Balli Kaur Jaswal
There is a fearlessness to Balli’s novels, in which she takes on complex issues from race and mental health to sexuality and dysfunctional family dynamics.
Her books have been published to critical acclaim. Inheritance, Balli’s debut novel about a traditional Punjabi family grappling with issues surrounding castes, gender, sex, identity and belonging, earned her The Sydney Morning Herald’s Best Young Australian Novelist Award. Her second novel Sugarbread, which highlights minority experiences in Singapore, is a finalist for the Singapore Literature Prize 2018 and the 2015 Epigram Books Fiction Prize.
The provocatively titled Erotic Stories for Punjabi Widows, released in 2017, was selected by Reese Witherspoon’s book club, with screen rights sold to filmmaker Ridley Scott’s production company. She is currently consulting on the US television series adaptation of her 2019 novel The Unlikely Adventures of the Shergill Sisters, and working on her upcoming title about three Filipina domestic workers setting out to prove the innocence of another domestic worker, who has been accused of murdering her employer.
Beyond novels, Balli has written essays and opinion pieces for The New York Times, Cosmopolitan.com, Harper’s Bazaar India and Salon.com, among other publications. The former writing fellow at the University of East Anglia also teaches extensively, at Yale-NUS College, Nanyang Technological University and workshops around the world, on creative writing, pursuing an artistic career, the power of storytelling, global citizenship and social injustice advocacy through literature.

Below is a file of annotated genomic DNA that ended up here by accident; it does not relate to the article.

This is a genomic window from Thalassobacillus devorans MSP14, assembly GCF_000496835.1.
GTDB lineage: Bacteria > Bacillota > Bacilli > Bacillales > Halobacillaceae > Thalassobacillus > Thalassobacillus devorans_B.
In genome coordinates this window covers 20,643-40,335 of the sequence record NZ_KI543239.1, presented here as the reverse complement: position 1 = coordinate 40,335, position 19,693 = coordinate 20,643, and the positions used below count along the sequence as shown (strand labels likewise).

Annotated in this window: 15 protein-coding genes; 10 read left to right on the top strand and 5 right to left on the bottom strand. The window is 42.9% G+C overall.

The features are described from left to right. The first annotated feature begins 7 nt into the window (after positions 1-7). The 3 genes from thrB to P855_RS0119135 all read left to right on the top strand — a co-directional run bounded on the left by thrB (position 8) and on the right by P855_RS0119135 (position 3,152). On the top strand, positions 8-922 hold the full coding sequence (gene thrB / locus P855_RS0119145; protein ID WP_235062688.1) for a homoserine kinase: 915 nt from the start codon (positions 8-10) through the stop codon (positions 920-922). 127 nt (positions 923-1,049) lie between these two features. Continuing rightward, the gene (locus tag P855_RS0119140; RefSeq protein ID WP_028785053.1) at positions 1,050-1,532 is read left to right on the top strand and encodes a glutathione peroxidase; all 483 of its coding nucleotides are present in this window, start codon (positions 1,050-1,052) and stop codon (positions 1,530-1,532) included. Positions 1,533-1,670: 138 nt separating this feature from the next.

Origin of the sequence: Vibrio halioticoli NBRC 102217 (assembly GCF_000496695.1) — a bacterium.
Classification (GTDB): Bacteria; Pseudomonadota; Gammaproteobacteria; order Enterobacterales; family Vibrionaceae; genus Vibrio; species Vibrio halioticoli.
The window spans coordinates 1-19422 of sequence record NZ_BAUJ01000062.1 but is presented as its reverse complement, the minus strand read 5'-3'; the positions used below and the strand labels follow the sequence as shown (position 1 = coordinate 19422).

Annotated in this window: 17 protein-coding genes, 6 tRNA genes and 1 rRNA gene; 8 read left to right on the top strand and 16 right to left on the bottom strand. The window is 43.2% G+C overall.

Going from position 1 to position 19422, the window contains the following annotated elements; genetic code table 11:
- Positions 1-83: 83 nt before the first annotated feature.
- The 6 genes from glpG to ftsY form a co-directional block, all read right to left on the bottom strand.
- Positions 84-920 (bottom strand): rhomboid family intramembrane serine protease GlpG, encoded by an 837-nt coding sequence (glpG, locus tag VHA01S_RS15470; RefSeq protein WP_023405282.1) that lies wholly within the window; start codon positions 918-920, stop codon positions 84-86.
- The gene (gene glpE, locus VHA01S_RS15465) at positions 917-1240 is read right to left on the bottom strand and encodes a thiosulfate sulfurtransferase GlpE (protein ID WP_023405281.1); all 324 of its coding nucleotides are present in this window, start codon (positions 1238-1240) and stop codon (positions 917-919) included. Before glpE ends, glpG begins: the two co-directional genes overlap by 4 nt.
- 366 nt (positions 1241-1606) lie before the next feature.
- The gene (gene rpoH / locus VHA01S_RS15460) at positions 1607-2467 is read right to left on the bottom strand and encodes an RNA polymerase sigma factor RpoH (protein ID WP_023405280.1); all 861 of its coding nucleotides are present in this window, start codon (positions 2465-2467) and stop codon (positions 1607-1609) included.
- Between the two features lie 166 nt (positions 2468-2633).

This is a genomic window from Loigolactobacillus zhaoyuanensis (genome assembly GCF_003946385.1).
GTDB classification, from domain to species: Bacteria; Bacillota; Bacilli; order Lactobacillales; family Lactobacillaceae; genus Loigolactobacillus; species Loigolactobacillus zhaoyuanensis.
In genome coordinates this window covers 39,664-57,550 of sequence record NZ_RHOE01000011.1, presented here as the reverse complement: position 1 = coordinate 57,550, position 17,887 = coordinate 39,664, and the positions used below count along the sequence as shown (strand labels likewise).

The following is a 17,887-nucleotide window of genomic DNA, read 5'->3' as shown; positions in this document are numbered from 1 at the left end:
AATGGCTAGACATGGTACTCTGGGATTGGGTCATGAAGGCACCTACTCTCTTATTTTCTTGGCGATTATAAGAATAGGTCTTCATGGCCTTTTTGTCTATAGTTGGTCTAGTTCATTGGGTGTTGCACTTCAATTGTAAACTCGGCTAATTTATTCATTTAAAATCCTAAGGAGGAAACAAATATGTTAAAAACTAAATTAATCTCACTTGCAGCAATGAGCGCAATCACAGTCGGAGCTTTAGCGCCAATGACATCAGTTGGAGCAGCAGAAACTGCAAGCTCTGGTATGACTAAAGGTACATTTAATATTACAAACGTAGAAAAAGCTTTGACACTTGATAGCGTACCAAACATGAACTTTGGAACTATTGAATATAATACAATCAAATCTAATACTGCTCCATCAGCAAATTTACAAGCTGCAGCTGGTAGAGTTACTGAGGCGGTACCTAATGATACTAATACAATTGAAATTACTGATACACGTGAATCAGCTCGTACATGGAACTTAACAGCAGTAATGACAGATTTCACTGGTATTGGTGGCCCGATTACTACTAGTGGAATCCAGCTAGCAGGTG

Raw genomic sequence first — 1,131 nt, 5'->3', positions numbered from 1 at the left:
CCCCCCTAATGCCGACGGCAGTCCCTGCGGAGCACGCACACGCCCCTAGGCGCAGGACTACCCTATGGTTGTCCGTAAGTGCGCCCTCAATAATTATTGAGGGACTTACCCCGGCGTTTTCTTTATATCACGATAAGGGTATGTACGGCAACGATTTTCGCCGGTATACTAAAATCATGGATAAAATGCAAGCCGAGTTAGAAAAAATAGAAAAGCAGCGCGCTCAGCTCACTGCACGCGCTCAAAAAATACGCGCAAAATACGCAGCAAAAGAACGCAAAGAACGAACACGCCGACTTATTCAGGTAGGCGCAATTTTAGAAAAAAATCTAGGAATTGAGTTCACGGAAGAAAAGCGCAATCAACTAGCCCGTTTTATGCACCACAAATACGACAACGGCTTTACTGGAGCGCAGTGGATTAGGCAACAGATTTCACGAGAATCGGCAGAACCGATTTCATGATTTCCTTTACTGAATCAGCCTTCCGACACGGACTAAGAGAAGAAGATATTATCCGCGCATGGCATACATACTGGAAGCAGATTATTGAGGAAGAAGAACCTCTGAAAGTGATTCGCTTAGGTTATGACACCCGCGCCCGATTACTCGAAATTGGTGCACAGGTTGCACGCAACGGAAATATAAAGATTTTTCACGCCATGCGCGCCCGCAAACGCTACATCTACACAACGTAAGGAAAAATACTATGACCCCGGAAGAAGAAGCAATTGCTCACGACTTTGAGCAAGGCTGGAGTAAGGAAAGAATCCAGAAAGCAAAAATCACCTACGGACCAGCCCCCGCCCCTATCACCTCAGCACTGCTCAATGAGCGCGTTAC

Many would think her achievements are the awards and recognition for her books, but Balli considers otherwise. “Completing my PhD was a major milestone,” she says. “My dissertation was on rebellious South Asian women in contemporary diaspora literature. Being able to analyse my own creative process and consider the theoretical frameworks behind the work that I love to read and write was a valuable process.”